Mitochondrial and genomic ancestry are associated with etiology of heart failure in Brazilian patients

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Abstract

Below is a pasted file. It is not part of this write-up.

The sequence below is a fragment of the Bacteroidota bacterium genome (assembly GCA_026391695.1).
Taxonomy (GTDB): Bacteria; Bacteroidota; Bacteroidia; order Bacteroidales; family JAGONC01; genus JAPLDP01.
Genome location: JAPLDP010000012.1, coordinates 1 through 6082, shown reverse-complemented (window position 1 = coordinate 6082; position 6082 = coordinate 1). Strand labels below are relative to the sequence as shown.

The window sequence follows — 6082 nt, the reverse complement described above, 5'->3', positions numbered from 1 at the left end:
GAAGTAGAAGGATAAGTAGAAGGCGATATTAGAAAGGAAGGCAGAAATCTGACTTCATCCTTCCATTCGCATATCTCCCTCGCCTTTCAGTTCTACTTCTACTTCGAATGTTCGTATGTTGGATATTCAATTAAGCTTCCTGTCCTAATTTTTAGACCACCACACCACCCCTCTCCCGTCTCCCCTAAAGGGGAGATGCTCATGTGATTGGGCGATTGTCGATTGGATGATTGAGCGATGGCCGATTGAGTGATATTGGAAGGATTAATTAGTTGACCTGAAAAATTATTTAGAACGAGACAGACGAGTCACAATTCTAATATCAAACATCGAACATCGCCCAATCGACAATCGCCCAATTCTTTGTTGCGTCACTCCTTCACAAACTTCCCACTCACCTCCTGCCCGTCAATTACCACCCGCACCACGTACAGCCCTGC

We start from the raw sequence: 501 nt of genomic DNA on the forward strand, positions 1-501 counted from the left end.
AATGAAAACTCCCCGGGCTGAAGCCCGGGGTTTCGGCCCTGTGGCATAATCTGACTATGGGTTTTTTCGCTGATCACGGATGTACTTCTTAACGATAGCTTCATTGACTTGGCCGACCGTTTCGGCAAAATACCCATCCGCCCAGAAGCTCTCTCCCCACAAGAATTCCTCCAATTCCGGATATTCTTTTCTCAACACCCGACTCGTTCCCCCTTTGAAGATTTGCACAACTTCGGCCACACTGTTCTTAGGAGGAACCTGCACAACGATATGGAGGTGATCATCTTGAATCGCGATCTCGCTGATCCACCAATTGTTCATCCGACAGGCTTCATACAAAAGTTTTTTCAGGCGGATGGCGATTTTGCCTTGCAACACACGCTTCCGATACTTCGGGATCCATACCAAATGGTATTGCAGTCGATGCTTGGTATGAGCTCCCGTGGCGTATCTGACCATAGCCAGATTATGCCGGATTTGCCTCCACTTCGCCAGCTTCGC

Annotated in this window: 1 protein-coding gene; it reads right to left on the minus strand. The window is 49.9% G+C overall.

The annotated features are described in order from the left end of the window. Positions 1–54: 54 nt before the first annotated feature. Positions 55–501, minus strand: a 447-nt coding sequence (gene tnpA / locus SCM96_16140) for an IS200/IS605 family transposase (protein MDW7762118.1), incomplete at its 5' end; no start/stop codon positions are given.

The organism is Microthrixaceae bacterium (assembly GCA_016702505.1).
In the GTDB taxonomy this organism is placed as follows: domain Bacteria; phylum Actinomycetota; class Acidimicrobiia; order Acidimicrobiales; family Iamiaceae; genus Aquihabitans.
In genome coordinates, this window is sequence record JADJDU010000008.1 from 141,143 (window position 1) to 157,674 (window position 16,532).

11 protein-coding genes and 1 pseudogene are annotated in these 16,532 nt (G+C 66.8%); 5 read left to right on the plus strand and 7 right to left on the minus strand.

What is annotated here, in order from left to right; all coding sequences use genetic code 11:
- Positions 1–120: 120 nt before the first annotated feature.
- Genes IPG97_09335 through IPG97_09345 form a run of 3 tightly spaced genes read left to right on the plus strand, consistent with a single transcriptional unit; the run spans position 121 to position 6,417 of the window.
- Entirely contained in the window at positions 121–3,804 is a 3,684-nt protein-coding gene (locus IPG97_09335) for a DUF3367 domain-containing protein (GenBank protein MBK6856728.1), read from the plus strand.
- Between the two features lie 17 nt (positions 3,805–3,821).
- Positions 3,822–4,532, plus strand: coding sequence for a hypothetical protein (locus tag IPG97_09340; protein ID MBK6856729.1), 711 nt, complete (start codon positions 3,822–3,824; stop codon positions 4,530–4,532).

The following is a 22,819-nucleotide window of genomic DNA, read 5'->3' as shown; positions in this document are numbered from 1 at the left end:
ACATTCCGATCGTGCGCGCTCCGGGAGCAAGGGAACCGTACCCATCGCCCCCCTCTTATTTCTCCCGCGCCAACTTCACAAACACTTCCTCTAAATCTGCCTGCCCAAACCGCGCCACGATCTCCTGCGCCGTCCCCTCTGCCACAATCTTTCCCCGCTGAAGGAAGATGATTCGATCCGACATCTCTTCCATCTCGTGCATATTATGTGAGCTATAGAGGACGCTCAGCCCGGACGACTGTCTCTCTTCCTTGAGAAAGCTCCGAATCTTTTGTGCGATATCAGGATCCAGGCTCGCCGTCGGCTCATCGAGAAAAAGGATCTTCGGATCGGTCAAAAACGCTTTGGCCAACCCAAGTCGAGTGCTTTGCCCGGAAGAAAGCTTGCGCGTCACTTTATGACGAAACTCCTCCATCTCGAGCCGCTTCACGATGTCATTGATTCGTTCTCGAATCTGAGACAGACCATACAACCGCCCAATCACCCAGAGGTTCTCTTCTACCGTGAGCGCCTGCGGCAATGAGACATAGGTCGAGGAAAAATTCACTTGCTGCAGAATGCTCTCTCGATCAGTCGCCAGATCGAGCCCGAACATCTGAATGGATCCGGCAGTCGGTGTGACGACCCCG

There is a high prevalence of heart failure (HF) in the general population, but it is more common in black people. We evaluated the association between genomic ancestry and mitochondrial haplogroups (mt-haplogroups) with HF etiology in 503 Brazilian patients. We elicited Mt-haplogroups by analyzing the control region of mitochondrial DNA, and genomic ancestry, by using 48 autosomal insertion-deletion ancestry informative markers. Hypertensive (28.6%, n = 144) and ischemic (28.4%, n = 143) etiologies of HF were the most prevalent herein. Our results showed that 233 individuals (46.3%) presented African mitochondrial (mt)-haplogroups, and the major contribution in the genomic ancestry analysis was the European ancestry (57.5% (±22.1%)). African mt-haplogroups were positively associated with a diagnosis of hypertensive cardiomyopathy (odds ratio, OR 1.55, confidence interval, CI 95% 1.04–2.44, P = 0.04) when compared with European mt-haplogroups. Regarding the genomic ancestry, the African ancestry variant had higher risks (OR 7.84, 95% CI 2.81–21.91, P<0.001), whereas the European ancestry variant had lower risks (OR 0.14, 95% CI 0.04–5.00, P<0.001) for developing the hypertensive etiology. In addition, European ancestry showed an OR of 4.05 (CI 95% 1.53–10.74, P = 0.005), whereas African ancestry showed an OR of 0.17 (CI 95% 0.06–0.48, P = 0.001) for developing ischemic etiology. In conclusion, this study supports the importance of using ancestry informative markers and mitochondrial DNA to study the genetics of complex diseases in admixed populations to improve the management, treatment and prevention of these illnesses. Therefore, the ancestry informative markers and mt-haplogroups could provide new biomarkers to be associated with HF etiologies and be used as a premise for more specific management.

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